Last summer was CAROLER's first season and she distinguished herself in the IMS racing by winning the Astor Cup on the NYYC cruise, giving one hope that IMS will prove to be a rule that is not unfair to wholesome cruising boats of moderate to substantial displacement. Aside from cruising with his family, Chris plans to race to Bermuda this year, and, I understand, has been invited to join the Concordia 5Oth Reunion activities.
The Northwest Fleet held its second Midwinter "Social" at Phil and Beverly Brazeau's (#39 CANDIDE) home in Seattle where a festive "50th" motif prevailed. As usual the food was superb, and DeMaris did dessert. The Summer Rendezvous is tentatively planned for early June to accommodate those retired types who will be cruising all summer and those heading East later on for the Reunion. Just so there are no doubts, the Northwest Fleet Summer Rendezvous in June will not be accepted as a substitute (by East Coast authorities) for the 50th Reunion in Padanaram, although we would love to see all six Concordias. And remember to have your trophies properly dedicated for the awards ceremony.
The big three day event is scheduled for September 9-11 at the Concordia Company facilities in Padanaram. 50 to 60 Concordias are expected to attend. You should be receiving information from Concordia on final details and arrangements. A number of owners from out of the area - myself included - will be attending but due to severe and uttrair hand-carry restrictions by some airlines will be without their beloved Concordlas and thus seeking refuge and accommoda tion during this great event. Those offering or needing are urged to contact Elizabeth Meyer at 32 Church Street, Newport, RI 02840. The rendezvous at Mystic Seaport begins the prior week on August 31 and a behind the scenes tour of the Seaport and Rosenfeld collection as well as a party for Waldo Howland under the big waterfront tent will be on September 1. There will be a Concordia race from Mystic to Newport on the 2nd and the Classic Yacht Regatta in Newport on the 3rd. (How am I ever going to explain my time off requirements? I expect to be there. somehow!)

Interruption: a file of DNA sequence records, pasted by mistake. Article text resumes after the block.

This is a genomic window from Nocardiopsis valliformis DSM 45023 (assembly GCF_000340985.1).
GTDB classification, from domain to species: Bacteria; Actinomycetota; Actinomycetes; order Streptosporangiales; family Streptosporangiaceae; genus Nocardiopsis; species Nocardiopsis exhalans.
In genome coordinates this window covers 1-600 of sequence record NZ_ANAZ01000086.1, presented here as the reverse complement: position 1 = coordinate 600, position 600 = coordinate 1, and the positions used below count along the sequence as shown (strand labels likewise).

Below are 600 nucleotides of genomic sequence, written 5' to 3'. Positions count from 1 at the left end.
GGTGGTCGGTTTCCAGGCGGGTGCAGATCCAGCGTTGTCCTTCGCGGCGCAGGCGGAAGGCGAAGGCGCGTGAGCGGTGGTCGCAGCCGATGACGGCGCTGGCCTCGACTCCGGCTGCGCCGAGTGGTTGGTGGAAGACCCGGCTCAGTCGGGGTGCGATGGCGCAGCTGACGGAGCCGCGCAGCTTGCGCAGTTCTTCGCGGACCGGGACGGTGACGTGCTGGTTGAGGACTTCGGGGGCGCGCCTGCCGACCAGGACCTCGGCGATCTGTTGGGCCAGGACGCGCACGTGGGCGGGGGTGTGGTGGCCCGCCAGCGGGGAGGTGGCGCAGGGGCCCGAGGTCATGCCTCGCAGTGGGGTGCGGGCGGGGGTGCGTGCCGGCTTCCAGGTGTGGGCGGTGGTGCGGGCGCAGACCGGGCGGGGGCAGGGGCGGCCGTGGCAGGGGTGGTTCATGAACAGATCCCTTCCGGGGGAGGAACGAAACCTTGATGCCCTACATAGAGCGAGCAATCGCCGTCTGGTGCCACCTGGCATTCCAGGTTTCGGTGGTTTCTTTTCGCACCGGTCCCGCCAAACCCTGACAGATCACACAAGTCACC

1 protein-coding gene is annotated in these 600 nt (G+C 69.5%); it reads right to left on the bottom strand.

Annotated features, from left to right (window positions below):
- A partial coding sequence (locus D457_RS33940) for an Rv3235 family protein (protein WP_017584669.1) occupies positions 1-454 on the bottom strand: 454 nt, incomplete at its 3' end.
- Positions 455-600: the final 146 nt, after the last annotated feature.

Is anyone capable and interested in producing a commemorative T-shirt to sell at the Reunion? Contact Elizabeth Meyer. And speaking of a commemorative, most of you recently received information from Elizabeth about a film proposal by Schmid Productions in partnership with WGBH Boston about the Concordias, their designer, their history and the Reunion. To quote producer Lisa Schmid; "The Concordia is a 40 foot wooden boat and she is to sailboats as Casablanca is to films: a classic. With the resurgence of interest in wooden boats, Concordia: The First Fifty Years is to focus on this brilliant example of ingenuity in classic design, the family who built the boats and the current boat owners. Through their stories we shall bring to an audience of one million of PBS a jewel of a film, a visually rich tapestry weaving the boat's history with the present story of Concordia, a boat whose graceful lines still turns heads wherever she sails." There is a need to raise $100,000 to finance the project either through a sole corporate sponsor or as many as three non-competing sponsors putting up a third of the cost. Distribution is planned via PBS on prime time in early 1989 and later in the home video market.
That wraps up the spring edition. I look forward to seeing and meeting you all and seeing your Conoordias! - during the events later this year, and perhaps arrange for guest privileges aboard a Concordia in Maine sometime. Our welcome mat is always out for Concordians and we'd love to take some guests for a sail through the local waters.
When you're doing all that sanding, painting and varnishing this year, be not discouraged. She deserves it, and a great sailing season is just around the corner. When you are rafted up with 60 or so of the finest yachts in the world and crawling about hither and yon over life lines and beautiful decks, the late afternoon sun magically transforming acres of varnish to pure gold, satisfaction will overcome and there will be little remembrance of your earlier drudgery. I assure you, it will have been worth every second and dollar spent!
Doug ColeBellingham, WA